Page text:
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Excerpted from Self-Esteem by Matthew McKay and Patrick Fanning. Copyright © 2000 by Matthew McKay and Patrick Fanning. Excerpted by permission of New Harbinger Publications, Inc.  All rights reserved. No part of this excerpt may be reproduced or reprinted without permission in writing from the publisher. HTML and web pages copyright © by SpiritSite.com.

"An attempt to understand is the first step toward a compassionate relationship to yourself and others."

  Matthew McKay and Patrick Fanning,
, Part 2


An attempt to understand is the first step toward a compassionate relationship to yourself and others. Understanding something important about yourself or a loved one can totally change your feelings and attitudes. Consider the case of Sean, a brick mason who finally realized why he overate in the evenings. One day he had a particularly hard job. After working until dark, he realized that he still had a full day's work left for the next day, when he was supposed to start yet another job. He drove home with one eye on the temperature gauge because his car had been overheating and he couldn't afford to get it fixed. He felt exhausted, anxious, and defeated. He thought about stopping at the liquor store and getting some nuts, some corn chips, and some dip to snack on before dinner.

As he pictured himself ensconced in front of the TV with his snacks piled on the arms of the chair, he began to feel better. But the critic had also started kicking him for his "junk food binges." At this point Sean did some thing different. He asked him self why the thought of food made him feel better. Then he had an insight: he overate in the evenings to escape his feelings of pressure and inadequacy during the day. While snacking, he felt comforted and safe.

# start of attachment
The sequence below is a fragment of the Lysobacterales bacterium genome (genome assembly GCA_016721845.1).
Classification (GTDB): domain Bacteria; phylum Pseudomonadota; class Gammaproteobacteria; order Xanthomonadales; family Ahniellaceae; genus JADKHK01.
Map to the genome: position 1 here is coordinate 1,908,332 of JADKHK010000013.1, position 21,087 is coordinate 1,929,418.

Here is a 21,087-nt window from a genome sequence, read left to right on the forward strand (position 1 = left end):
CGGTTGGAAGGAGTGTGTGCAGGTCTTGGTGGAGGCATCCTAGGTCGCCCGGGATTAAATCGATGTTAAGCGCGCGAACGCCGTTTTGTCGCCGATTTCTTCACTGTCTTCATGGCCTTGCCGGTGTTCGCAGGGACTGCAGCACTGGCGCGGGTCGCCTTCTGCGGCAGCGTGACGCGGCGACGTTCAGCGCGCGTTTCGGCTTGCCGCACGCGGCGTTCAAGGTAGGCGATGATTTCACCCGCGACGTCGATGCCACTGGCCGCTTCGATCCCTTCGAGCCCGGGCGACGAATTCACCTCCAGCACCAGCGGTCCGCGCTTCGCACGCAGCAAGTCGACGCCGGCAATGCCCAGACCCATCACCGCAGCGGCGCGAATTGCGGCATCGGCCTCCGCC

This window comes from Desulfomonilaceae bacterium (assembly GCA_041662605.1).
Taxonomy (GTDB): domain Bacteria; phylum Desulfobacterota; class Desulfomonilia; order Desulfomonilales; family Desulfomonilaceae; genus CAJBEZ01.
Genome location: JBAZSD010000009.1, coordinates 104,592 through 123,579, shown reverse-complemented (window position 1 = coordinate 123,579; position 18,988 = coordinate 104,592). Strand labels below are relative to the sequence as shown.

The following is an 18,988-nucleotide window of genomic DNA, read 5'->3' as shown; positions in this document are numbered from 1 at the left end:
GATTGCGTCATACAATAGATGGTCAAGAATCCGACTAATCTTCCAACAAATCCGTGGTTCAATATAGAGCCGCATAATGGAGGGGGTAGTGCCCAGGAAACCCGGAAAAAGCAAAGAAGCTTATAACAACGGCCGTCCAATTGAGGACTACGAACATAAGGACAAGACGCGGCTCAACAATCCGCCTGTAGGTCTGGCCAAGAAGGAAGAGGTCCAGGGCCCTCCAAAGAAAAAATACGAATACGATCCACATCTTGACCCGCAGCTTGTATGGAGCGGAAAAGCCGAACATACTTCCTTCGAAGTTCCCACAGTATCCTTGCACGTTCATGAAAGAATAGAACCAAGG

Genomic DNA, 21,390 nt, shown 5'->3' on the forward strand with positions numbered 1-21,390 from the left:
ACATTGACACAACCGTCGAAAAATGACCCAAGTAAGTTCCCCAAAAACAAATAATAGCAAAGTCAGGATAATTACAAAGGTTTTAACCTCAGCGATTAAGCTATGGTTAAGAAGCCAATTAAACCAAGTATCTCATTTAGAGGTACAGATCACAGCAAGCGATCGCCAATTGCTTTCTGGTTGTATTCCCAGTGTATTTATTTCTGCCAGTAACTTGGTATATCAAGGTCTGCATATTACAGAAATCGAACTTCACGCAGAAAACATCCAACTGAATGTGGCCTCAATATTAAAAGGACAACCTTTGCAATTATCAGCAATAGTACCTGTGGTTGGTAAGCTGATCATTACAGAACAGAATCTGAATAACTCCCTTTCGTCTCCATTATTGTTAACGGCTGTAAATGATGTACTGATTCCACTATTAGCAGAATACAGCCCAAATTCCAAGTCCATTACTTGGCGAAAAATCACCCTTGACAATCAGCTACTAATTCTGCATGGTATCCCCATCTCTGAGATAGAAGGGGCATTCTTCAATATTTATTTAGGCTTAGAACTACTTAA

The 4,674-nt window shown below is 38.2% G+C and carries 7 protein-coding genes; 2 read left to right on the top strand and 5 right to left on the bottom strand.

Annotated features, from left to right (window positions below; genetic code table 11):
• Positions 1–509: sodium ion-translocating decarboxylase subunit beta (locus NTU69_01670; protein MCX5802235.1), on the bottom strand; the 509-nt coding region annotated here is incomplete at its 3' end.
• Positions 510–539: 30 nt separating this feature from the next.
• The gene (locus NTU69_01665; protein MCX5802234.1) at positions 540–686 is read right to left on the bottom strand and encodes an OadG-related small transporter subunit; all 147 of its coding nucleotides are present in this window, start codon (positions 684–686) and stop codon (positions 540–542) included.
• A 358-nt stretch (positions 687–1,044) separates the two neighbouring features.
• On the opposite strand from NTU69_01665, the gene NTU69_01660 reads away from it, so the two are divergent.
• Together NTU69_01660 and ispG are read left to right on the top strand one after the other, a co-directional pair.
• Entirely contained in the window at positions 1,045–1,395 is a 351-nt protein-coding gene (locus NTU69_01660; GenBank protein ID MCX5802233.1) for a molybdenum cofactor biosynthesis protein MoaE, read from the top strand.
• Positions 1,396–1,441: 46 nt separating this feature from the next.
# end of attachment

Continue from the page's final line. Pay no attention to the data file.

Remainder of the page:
This sudden understanding was Sean's first step toward a more compassionate view of himself. He understood his overeating as a response to unbearable pressures, rather than an expression of gluttony or weakness.

Not all understanding comes so easy. Sometimes it comes as the result of a plodding, sustained effort to figure things out. Your decision to buy and read this book is an example of a conscious, step-by-step approach to understanding.

Understanding the nature of your problems doesn't mean that you have to come up with solutions to them. It merely means that you have figured out how you operate -- what you are likely to do in a given situation and why you probably do it. It means you have some sense of how you came to be the person you are.

Understanding others is mostly a matter of listening to them instead of listening to your own self-talk about them. Instead of saying to yourself, "What a blabber mouth! Will she ever shut up?" you listen as your mother tells you about her trip to the doctor. You ask her questions about her symptoms and the tests she had to take. You gently probe for the feelings underneath the facts. Gradually you realize that she is not just complaining about the nurse and the receptionist. She is worried about getting older, about death. You are able to empathize and offer some sympathy, instead of your usual impatience. This makes her feel better and you feel better about yourself.

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